I'm a huge fan of Wal-Mart and its passionate commitment to customers and its ability to do things at an unmatched scale and with unmatched efficiency. Even so, I'm not buying an investment advisor's frothy analysis of how Wal-Mart is looking to harness the power of the sun to become one of the country's largest producers - and sellers - of electrical power.For the past several years, solar power's capacity and scalability has been limited by the scarcity of a material called polysilicon that has been essential in making the solar cells used in the solar panels that collect the energy of the sun, says investment advisor David Fessler on SeekingAlpha.com.
"But as in other areas of the semiconductor industry," Fessler writes, "technology marches on. The newest panels are based on thin-film technology, and don't require polysilicon. No fewer than 143 companies are involved in some aspect of thing-film panel technology."
Economies of scale, he says, will lower the cost of thin-film technologies and solar panels themselves even as improvements in design and processes increase their efficiency and capacity, which Fessler says "will soon make solar panels the cheapest source of power on the planet."
Okay, so far so good: kinda dreamy, but it's a big-picture idea and leans hard on American ingenuity and those are pretty good fundamentals, especially since the plan so far has excluded any involvement by the federal government. But then Fessler adds 2 + 2 and gets 10,767:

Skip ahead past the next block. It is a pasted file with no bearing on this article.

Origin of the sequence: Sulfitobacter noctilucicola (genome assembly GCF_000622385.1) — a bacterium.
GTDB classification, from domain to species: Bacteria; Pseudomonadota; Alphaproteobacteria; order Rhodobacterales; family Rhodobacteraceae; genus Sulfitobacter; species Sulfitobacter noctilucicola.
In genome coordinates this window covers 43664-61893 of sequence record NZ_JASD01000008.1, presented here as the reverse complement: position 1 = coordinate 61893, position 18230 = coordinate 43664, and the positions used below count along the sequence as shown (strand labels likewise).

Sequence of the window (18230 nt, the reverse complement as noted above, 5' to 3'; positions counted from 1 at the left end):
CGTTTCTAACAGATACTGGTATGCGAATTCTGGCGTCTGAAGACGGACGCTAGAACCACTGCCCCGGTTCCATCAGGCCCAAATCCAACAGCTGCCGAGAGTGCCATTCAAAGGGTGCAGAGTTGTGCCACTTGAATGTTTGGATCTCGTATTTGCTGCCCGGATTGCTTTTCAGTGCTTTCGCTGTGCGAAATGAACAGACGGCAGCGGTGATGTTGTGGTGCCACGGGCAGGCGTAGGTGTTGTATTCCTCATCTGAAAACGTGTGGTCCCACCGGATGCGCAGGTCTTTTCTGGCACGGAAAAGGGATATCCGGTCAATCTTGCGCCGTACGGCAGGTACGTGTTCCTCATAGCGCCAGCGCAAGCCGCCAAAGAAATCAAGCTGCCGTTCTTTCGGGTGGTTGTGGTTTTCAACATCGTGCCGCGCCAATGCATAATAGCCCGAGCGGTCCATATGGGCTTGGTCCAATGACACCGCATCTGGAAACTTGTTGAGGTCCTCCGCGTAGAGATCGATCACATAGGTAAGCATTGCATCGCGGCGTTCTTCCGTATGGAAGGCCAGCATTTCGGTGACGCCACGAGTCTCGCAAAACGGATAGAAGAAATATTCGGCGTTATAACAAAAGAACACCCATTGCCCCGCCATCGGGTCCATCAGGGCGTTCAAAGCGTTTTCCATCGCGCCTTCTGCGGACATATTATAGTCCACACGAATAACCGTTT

Wal-Mart Stores is already evaluating the feasibility of installing solar energy panels on the roofs of its stores. Consider it "dipping a toe" in the water to check its temperature.
--If an experiment involving a few stores pans out, Wal-Mart could decide to roll out panels to all of its stores. That's about 35 square miles of surface area. --Using a very conservative figure of around 3 watts per square foot, Wal-Mart could realistically expect to produce in the neighborhood of 3 Gigawatts of power. --That would make the low-cost retailer one of the largest power producers in the country.
Now replicate that scenario on every warehouse, and big box store in the country, and you begin to get the idea that solar energy could reasonably provide a significant percentage of the power we use, especially during peak usage times.
Again, I'm all for big dreams and wacky approaches, but this one has some blind spots the size of Arkansas in it. For example:
--Can you imagine the mess the not-so-invisible hand of governmental bureaucracy and regulation would make out of this plan? Environmental-impact studies for the next century, zoning hearings, regulatory applications, mountains of public-utility forms followed by thousands of PUC meetings, and so forth - and that's all before even so prodigious an achiever as Wal-Mart can get the first watt of solar energy harnessed. Is this the best use of Wal-Mart's time and money?
--The sheer and irrational hatred of Wal-Mart by organized labor and their cronies in local governments would follow their well-established pattern of blocking, fighting, and undercutting every attempt Wal-Mart makes to expand its business. Is standing up to yet another dishonest smear campaign in Wal-Mart's best interest?
--Fessler's own blithe dismissal of the enormous challenges of capturing, storing, metering, and preserving electrical power: "Storage when the sun isn't shining is certainly an issue, but scientists and engineers are already designing load-shifting storage systems that will provide power during times of darkness or on cloudy days." Well, that settles that little wrinkle, doesn't it? I mean, Fessler's not talking about doing all this just to warm the water in a kiddie-pool, is he?
No, I fear that for all of Wal-Mart's capabilities, and for all the delightful images such a scenario can inspire, this solar-power plan is more a fairy tale than business plan. But who knows - I wouldn't ever underestimate Wal-Mart, and crazy dreams aren't always as crazy as they first seem. Remember that it was less than 30 years ago when Ken Olsen, the founder of Digital Equipment Corp., famously groused, "There is no reason anyone would want a computer in their home."